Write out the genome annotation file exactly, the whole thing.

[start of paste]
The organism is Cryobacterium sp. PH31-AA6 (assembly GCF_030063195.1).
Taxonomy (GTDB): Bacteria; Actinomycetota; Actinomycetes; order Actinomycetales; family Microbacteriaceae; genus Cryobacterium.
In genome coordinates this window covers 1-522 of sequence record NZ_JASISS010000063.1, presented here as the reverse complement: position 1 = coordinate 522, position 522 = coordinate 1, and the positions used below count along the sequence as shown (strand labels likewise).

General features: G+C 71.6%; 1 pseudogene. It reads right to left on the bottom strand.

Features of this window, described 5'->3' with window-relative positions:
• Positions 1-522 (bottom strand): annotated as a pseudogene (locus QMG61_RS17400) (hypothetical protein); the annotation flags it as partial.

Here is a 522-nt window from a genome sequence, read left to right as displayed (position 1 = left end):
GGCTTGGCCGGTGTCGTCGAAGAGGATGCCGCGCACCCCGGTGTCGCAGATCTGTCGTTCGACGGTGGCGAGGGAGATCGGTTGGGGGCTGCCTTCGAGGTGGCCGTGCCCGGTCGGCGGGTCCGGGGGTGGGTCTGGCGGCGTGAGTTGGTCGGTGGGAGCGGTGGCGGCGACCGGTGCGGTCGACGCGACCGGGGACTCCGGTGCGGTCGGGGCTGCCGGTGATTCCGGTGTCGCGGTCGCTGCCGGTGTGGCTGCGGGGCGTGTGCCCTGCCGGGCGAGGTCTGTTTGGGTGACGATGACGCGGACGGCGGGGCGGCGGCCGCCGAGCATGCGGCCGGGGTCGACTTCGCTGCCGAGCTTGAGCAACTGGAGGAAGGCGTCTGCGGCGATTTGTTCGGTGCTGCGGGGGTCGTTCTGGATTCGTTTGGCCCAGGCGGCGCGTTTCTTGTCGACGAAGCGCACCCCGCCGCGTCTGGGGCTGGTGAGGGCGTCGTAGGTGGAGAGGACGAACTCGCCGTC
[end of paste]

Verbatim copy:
The organism is Cryobacterium sp. PH31-AA6 (assembly GCF_030063195.1).
Taxonomy (GTDB): Bacteria; Actinomycetota; Actinomycetes; order Actinomycetales; family Microbacteriaceae; genus Cryobacterium.
In genome coordinates this window covers 1-522 of sequence record NZ_JASISS010000063.1, presented here as the reverse complement: position 1 = coordinate 522, position 522 = coordinate 1, and the positions used below count along the sequence as shown (strand labels likewise).

General features: G+C 71.6%; 1 pseudogene. It reads right to left on the bottom strand.

Features of this window, described 5'->3' with window-relative positions:
• Positions 1-522 (bottom strand): annotated as a pseudogene (locus QMG61_RS17400) (hypothetical protein); the annotation flags it as partial.

Here is a 522-nt window from a genome sequence, read left to right as displayed (position 1 = left end):
GGCTTGGCCGGTGTCGTCGAAGAGGATGCCGCGCACCCCGGTGTCGCAGATCTGTCGTTCGACGGTGGCGAGGGAGATCGGTTGGGGGCTGCCTTCGAGGTGGCCGTGCCCGGTCGGCGGGTCCGGGGGTGGGTCTGGCGGCGTGAGTTGGTCGGTGGGAGCGGTGGCGGCGACCGGTGCGGTCGACGCGACCGGGGACTCCGGTGCGGTCGGGGCTGCCGGTGATTCCGGTGTCGCGGTCGCTGCCGGTGTGGCTGCGGGGCGTGTGCCCTGCCGGGCGAGGTCTGTTTGGGTGACGATGACGCGGACGGCGGGGCGGCGGCCGCCGAGCATGCGGCCGGGGTCGACTTCGCTGCCGAGCTTGAGCAACTGGAGGAAGGCGTCTGCGGCGATTTGTTCGGTGCTGCGGGGGTCGTTCTGGATTCGTTTGGCCCAGGCGGCGCGTTTCTTGTCGACGAAGCGCACCCCGCCGCGTCTGGGGCTGGTGAGGGCGTCGTAGGTGGAGAGGACGAACTCGCCGTC